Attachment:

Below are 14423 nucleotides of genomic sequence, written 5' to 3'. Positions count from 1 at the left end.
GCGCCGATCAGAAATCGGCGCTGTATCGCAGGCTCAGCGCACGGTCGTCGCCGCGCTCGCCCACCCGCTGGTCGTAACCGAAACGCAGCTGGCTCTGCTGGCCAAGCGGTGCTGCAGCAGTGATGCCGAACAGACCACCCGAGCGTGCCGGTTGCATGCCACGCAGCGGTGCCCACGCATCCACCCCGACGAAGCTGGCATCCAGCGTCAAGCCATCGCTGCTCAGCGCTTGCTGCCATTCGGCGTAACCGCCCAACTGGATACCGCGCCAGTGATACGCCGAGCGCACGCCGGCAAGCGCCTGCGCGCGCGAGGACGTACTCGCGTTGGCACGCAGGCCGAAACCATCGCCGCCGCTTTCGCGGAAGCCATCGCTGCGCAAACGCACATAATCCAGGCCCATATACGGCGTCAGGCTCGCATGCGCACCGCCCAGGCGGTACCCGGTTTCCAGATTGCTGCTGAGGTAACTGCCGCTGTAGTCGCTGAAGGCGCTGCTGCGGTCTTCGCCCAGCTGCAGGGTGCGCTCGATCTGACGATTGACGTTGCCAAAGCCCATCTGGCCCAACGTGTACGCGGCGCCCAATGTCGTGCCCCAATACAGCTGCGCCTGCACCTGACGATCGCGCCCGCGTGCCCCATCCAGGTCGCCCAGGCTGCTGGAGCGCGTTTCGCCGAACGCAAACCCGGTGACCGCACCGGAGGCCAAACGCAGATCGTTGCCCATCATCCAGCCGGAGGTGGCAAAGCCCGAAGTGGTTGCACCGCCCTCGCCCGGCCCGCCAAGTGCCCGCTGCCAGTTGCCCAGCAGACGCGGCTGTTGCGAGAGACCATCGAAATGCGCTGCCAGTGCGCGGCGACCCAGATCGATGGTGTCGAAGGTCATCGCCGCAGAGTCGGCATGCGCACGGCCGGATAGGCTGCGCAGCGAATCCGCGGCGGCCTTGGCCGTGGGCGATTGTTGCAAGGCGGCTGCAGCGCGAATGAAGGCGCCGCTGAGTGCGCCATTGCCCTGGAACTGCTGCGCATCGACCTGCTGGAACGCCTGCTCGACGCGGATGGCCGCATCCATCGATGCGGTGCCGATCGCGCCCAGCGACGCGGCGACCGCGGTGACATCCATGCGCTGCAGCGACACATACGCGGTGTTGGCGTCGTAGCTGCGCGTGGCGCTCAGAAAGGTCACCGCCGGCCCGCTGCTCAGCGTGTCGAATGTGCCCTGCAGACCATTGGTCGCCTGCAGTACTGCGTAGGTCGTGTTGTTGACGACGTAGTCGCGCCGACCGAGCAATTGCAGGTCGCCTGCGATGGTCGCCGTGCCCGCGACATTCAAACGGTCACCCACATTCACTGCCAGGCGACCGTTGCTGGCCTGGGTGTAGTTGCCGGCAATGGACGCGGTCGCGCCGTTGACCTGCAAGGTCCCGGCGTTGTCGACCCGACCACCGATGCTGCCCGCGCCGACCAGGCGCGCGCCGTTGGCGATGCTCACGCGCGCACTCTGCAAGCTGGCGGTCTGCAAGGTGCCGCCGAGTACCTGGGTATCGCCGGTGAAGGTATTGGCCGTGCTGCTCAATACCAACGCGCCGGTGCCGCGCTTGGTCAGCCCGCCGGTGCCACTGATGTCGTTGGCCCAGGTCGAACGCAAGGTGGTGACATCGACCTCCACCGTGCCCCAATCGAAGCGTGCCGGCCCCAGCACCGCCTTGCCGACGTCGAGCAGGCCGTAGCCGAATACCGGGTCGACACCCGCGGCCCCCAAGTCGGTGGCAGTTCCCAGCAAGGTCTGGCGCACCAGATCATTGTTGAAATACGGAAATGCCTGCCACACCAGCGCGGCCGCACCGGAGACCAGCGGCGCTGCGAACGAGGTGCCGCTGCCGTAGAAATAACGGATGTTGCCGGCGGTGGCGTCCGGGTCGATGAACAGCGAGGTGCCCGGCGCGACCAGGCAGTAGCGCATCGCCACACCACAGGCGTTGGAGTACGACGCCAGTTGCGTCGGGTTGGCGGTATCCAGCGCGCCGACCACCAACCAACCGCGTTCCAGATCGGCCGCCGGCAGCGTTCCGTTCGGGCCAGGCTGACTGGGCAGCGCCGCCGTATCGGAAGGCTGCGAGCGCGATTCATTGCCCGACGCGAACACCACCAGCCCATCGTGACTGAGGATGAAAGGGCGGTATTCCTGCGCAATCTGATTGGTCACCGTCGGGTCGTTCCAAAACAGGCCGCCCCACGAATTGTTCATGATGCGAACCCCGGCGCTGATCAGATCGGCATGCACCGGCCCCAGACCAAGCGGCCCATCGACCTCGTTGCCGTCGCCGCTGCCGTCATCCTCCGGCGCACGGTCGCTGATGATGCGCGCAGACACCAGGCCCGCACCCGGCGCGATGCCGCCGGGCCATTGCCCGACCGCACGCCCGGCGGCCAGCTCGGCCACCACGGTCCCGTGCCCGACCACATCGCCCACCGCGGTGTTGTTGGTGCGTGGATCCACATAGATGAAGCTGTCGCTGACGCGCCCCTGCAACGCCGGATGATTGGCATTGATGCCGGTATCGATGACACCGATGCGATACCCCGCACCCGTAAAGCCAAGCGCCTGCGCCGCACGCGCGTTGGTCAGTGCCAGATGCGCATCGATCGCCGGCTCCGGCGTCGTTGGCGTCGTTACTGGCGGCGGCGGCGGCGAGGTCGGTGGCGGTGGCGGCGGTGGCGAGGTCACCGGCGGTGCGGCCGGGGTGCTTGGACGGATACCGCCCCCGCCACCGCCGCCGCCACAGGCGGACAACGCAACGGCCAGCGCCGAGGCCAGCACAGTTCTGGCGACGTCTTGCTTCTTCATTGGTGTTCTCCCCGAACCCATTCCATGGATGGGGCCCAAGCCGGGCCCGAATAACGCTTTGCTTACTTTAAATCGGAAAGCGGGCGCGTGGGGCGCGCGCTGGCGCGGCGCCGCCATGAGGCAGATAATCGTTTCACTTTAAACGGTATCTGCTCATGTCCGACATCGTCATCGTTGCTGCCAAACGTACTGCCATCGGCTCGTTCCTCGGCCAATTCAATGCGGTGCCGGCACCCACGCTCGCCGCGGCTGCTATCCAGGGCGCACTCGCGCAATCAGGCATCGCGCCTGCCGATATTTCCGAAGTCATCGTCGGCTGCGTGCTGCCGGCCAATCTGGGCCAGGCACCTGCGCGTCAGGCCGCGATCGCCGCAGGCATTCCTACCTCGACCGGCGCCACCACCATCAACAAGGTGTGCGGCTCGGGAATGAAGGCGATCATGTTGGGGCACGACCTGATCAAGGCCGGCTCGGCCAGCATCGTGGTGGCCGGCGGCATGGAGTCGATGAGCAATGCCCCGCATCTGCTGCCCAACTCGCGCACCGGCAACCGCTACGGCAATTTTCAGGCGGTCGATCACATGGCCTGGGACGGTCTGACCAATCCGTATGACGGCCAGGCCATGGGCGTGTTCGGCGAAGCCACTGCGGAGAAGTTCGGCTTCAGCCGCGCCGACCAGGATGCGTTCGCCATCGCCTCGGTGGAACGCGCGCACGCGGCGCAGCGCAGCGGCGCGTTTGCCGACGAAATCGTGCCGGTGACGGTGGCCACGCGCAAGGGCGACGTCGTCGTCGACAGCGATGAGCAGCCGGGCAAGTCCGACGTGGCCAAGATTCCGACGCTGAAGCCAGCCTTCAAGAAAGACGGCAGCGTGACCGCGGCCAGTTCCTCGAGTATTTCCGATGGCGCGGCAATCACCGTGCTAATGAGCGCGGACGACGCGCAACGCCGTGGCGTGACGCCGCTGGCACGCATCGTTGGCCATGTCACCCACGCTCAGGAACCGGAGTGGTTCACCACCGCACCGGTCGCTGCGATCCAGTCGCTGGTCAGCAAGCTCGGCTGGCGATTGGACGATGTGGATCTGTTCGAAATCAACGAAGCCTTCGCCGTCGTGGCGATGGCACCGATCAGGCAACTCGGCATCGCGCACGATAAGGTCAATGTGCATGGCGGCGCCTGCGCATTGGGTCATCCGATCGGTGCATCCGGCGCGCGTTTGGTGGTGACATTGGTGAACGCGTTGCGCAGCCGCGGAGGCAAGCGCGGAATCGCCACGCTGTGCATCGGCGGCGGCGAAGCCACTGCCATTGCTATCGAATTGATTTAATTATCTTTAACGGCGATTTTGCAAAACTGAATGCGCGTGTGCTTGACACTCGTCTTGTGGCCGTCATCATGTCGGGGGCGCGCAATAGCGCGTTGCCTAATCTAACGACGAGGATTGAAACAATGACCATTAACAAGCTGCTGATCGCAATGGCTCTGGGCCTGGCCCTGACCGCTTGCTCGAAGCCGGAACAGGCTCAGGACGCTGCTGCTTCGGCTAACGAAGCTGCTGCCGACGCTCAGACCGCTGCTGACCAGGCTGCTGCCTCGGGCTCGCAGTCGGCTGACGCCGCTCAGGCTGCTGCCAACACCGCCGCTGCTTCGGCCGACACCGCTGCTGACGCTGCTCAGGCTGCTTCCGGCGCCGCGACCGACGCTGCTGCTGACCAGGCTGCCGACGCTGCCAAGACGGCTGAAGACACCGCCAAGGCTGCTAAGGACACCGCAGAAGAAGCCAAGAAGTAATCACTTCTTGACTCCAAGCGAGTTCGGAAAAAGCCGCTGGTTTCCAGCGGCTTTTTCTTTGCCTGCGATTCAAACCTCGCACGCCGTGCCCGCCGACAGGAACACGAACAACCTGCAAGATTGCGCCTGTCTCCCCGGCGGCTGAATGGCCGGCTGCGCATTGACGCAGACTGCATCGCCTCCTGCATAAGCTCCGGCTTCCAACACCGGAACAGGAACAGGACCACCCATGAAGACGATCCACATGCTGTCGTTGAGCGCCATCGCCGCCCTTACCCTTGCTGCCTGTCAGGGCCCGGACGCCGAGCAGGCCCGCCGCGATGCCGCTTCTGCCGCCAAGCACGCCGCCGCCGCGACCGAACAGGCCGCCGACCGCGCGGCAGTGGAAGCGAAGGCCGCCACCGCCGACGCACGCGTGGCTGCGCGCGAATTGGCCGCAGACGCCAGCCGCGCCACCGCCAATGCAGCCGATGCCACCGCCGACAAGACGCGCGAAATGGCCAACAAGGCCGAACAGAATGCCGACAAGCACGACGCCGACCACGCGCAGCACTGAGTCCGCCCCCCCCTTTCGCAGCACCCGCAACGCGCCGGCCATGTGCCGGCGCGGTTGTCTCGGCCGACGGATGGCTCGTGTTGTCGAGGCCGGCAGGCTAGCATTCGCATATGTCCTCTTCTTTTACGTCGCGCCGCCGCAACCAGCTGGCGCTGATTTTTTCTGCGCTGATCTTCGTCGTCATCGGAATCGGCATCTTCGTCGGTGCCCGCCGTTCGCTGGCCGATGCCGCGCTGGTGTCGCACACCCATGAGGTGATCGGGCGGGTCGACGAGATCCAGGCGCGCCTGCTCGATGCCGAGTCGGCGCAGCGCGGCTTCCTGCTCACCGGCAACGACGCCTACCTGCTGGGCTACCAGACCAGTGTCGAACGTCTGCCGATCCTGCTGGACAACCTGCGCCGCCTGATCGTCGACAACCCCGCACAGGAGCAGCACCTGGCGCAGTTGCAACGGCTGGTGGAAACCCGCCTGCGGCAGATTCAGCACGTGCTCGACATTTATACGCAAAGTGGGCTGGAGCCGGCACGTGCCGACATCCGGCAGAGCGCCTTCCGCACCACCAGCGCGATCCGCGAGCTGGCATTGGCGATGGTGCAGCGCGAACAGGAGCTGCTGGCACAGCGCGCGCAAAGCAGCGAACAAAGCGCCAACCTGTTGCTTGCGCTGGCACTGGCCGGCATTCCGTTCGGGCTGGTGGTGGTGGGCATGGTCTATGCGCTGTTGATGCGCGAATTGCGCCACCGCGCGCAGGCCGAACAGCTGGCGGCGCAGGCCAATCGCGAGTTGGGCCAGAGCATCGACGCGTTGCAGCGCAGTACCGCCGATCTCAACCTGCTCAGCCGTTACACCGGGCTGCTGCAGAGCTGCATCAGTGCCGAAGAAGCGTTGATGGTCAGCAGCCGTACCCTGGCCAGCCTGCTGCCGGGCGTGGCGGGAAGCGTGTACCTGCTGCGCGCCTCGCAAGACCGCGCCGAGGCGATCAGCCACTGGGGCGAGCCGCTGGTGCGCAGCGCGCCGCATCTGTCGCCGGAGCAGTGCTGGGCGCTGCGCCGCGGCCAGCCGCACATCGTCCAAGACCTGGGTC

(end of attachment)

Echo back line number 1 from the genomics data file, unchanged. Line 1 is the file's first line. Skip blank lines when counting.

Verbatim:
Below are 14423 nucleotides of genomic sequence, written 5' to 3'. Positions count from 1 at the left end.